Now it’s the Toyota Rush coming to the Gazoo Racing stable  

Updated Aug 10, 2021 | Same topic: Automotive Industry Updates

The small 7-seater SUV gets its turn to wear the GR badge. 

It seems like Toyota is playing fast and loose with its Gazoo Racing motorsports arm in an effort to promote it, not just among long-time fans but to a new generation of customers too. The Toyota Rush gets its own sprinkling of the GR fairy dust in Indonesia, transforming the small SUV into the Rush GR Sport. 

Toyota Rush GR Sport

Even the Rush gets the GR makeover in Indonesia

As what we’ve come to expect on other releases that flash the GR Sport badge, the new variant relies solely on external tweaks to convey a somewhat athletic look. It does carry the dubious assumption that the Rush in stock form doesn’t look sporty or rugged enough, but we digress. 

The Rush GR Sport retains the grille and headlamp clusters of the standard version. However, the front bumper is a little more overt in its appearance, bulging at the corners with recessed housings for the fog lamps on either side of the blacked-out skid plate.

Toyota Rush GR Sport fascia

The new fog lamp housings look better than before

There’s also the usual black body cladding, but compared to what we’re used to seeing on the standard release, the Rush GR Sport adds door mouldings and rain visors as standard. An overrider and diffuser are the latest additions to the rear bumper, and there are generous helpings of the GR Sport badge throughout the vehicle’s exterior. 

A two-tone black and cream cabin continues to be the default offering, carrying over accommodations for up to seven occupants plus automatic climate control. Toyota says it revised the instrument cluster, as well as the touchscreen infotainment system which still pumps out aural bliss through eight speakers. 

Toyota Rush GR Sport head unit

The new range-topping Rush gets a revised touchscreen head unit 

The same 1.5-liter Dual VVT-i gasoline engine provides 104 hp and 136 Nm of torque to propel the Rush GR Sport forward, sending power to the rear wheels using either a 5-speed manual or 4-speed automatic gearbox. What’s new this time is an idle start/stop that should help save fuel when you find yourself caught up in extended stops, such as Rush-hour traffic (see what we did there?)

In terms of pricing, the Toyota Rush GR Sport starts at 256,600,000 rupiah (around Php 899,000) for the 5-speed manual, going up to 266,200,000 rupiah (Php 931,650) for the 4-speed automatic. Do you think Toyota should give more of its models the GR treatment, or would that risk diluting the image of performance that the sub brand brings?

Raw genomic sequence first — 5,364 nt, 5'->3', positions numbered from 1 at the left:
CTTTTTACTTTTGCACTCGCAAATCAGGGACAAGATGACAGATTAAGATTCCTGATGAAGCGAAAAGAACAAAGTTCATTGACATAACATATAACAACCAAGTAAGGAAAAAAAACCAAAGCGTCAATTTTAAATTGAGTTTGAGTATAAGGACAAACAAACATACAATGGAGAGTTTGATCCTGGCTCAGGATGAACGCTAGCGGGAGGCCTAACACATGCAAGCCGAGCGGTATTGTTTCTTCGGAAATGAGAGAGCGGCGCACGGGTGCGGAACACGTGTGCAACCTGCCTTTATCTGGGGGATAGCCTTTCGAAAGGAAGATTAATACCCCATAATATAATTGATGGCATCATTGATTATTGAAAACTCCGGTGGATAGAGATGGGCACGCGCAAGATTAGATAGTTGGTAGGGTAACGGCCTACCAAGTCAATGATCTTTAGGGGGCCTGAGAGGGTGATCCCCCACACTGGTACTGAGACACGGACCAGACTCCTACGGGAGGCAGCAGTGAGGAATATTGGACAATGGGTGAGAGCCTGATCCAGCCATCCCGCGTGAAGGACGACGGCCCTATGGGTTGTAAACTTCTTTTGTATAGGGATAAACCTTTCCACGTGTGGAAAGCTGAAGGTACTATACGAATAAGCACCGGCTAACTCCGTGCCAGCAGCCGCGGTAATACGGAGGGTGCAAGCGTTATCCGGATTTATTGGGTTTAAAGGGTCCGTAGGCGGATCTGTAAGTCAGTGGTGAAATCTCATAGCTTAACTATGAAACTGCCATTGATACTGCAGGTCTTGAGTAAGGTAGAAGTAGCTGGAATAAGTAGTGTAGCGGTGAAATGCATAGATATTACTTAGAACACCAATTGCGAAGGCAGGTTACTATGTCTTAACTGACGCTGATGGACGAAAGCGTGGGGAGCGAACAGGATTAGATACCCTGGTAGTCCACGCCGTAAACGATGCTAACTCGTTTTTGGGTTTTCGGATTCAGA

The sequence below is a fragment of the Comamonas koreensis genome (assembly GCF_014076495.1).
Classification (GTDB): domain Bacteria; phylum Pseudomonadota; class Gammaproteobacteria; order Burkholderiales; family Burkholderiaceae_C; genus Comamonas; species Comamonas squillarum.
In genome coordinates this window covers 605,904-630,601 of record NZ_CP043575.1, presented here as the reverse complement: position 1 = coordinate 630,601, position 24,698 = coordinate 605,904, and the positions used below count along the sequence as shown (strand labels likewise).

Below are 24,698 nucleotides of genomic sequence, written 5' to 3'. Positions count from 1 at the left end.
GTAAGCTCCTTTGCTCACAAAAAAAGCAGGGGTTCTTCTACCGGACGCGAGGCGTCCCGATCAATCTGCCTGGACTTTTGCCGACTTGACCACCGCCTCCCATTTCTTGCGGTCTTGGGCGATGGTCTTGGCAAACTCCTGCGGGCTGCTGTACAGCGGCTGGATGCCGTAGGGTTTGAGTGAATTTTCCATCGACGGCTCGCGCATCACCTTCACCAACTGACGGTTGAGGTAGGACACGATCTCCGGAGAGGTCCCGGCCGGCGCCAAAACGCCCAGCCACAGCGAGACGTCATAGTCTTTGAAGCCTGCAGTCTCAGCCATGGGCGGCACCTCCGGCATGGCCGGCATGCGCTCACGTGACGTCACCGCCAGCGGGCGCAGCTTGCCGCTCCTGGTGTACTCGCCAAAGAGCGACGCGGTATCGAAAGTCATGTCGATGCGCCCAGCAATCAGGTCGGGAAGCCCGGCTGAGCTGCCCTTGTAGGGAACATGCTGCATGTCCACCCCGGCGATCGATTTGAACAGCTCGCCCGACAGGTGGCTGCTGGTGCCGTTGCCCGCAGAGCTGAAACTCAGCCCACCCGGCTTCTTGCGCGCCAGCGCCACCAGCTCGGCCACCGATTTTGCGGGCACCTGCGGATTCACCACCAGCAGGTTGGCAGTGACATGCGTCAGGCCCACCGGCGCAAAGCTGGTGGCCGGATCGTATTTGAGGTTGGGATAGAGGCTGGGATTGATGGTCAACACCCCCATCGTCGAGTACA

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Know more about Toyota Rush 2023

Toyota Rush

The Rush 2023 is Toyota Motor Philippines (TMP)’s entry to the local competitive multi-purpose vehicle (MPV) segment. Considering its relatively large size and affordable pricing, the MPV is regarded by some as an entry-level SUV to the Japanese car brand. Toyota Rush Price in the Philippines ranges from PHP 983,000 to PHP 1,176,000 with 3 different variants. Under the hood, it is powered by a 1.5-liter 2NR-VE inline-4 DOHC gasoline engine that makes 102 hp and 134 Nm of torque. This engine can be connected to either a 5-speed manual or 4-speed automatic transmission. Dimensions-wise, the Rush spans 4,435 mm in length, 1,695 mm in width, and 1,705 mm in height. In the local market, this vehicle from Toyota Philippines competes against the likes of the Mitsubishi Xpander and Honda BR-V.

There are many SUV-like features that the Toyota Rush offers such as a relatively high ground clearance rated at 220 mm and its new seating configuration that makes seven as standard across all variants. It is considered as one of the best value for money especially for those who wish for a relatively affordable family car. In other markets, the Toyota Rush is called the Daihatsu Terios due to the Japanese automaker's partnership with Daihatsu Motor.

₱ 1,012,000 - ₱ 1,176,000

Joseph Paolo Estabillo

Joseph Paolo Estabillo


Joseph holds a degree in Journalism from the University of the Philippines Diliman and has been writing professionally since 1999. He has written episodes for CNN Philippines' motoring show Drive, and has worked on corporate projects for MG Philippines and Pilipinas Shell. Aside from being’s Content Lead, he also writes content for numerous car dealerships in the U.S., spanning multiple brands such as Alfa Romeo, Chrysler, Dodge, Jeep, and Maserati, among others.


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